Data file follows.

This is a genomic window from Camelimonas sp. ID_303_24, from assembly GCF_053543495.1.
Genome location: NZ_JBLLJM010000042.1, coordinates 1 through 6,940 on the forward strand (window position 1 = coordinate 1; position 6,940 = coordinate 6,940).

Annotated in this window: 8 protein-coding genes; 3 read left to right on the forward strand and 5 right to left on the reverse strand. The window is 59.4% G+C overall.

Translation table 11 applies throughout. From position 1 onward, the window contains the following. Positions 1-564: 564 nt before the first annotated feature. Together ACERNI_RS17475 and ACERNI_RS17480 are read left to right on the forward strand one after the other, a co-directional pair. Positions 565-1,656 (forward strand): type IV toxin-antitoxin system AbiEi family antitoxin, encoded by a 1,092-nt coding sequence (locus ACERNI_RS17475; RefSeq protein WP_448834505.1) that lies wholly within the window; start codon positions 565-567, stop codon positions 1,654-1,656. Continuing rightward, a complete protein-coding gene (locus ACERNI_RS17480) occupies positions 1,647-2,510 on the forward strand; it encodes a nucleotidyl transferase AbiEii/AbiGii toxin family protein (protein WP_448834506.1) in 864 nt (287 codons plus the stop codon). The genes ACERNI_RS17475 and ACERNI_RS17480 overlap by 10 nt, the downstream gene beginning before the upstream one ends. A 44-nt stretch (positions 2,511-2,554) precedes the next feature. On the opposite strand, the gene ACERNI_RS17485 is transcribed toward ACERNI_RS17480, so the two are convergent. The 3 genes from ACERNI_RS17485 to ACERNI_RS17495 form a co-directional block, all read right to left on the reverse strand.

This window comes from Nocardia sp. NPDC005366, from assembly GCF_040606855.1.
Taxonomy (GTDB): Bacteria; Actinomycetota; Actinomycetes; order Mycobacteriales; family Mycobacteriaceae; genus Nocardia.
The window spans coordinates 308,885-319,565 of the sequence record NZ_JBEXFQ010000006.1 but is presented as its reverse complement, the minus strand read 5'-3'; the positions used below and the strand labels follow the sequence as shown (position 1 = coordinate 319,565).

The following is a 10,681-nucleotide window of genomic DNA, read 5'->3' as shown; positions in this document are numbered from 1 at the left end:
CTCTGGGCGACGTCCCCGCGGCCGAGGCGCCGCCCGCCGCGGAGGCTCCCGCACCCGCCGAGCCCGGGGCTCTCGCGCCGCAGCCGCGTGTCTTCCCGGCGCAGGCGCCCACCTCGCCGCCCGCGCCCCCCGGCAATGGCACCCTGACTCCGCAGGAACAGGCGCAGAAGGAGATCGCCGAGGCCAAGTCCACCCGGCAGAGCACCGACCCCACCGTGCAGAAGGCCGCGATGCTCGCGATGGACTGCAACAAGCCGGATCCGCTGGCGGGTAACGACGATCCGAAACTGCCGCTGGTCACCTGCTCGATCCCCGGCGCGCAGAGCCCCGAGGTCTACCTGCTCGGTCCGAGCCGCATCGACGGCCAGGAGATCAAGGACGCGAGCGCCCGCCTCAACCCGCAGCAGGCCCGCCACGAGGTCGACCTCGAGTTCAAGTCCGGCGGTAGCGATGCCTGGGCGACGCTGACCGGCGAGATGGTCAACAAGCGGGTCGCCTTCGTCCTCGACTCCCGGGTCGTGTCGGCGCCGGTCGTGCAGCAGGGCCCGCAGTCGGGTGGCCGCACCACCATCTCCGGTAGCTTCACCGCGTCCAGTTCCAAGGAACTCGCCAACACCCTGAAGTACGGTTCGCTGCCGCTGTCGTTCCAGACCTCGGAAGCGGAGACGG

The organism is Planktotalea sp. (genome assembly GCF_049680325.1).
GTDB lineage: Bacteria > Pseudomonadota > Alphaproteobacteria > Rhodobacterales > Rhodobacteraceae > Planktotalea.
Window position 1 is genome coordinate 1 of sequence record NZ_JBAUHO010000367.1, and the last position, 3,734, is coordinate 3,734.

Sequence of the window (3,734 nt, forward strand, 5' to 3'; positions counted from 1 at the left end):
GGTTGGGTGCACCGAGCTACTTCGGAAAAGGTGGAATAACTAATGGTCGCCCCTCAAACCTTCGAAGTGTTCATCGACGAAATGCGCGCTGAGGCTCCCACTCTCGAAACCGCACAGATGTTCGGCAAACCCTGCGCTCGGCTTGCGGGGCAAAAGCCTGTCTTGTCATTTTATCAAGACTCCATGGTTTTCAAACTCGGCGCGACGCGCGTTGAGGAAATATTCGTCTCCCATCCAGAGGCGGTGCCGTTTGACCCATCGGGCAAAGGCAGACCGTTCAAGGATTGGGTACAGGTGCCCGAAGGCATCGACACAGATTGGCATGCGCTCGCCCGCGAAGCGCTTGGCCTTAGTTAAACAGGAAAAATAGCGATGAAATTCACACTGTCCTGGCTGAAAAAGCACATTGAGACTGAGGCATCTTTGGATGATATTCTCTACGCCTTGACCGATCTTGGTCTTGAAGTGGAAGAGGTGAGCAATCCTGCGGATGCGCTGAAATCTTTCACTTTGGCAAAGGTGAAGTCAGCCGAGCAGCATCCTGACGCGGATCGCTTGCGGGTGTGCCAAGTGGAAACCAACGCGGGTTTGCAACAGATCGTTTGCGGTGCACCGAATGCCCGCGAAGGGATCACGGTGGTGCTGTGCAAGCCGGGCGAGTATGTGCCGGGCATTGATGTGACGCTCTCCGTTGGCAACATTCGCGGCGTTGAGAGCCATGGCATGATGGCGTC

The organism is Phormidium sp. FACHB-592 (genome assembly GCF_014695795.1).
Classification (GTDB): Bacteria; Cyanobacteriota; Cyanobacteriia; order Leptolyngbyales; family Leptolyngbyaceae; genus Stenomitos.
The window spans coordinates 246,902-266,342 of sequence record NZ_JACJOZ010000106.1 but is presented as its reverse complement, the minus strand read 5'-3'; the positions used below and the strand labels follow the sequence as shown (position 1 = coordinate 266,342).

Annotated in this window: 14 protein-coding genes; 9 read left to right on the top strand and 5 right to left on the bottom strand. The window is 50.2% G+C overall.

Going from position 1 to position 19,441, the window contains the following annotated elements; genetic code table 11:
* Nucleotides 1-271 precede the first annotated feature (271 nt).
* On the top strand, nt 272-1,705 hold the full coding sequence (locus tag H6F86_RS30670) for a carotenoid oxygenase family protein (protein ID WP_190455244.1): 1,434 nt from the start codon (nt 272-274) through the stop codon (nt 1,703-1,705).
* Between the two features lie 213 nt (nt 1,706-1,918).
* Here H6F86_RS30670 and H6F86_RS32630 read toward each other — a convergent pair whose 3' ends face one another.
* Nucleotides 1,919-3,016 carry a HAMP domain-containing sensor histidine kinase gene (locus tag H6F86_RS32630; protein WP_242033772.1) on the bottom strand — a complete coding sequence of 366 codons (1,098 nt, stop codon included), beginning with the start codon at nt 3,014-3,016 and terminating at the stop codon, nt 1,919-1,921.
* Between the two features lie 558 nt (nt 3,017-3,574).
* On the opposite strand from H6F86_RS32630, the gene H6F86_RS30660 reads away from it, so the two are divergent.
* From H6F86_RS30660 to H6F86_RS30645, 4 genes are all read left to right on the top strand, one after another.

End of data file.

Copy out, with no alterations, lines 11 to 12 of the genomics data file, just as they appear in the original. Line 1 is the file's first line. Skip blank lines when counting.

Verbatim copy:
GTDB lineage: Bacteria > Pseudomonadota > Alphaproteobacteria > Rhodobacterales > Rhodobacteraceae > Planktotalea.
Window position 1 is genome coordinate 1 of sequence record NZ_JBAUHO010000367.1, and the last position, 3,734, is coordinate 3,734.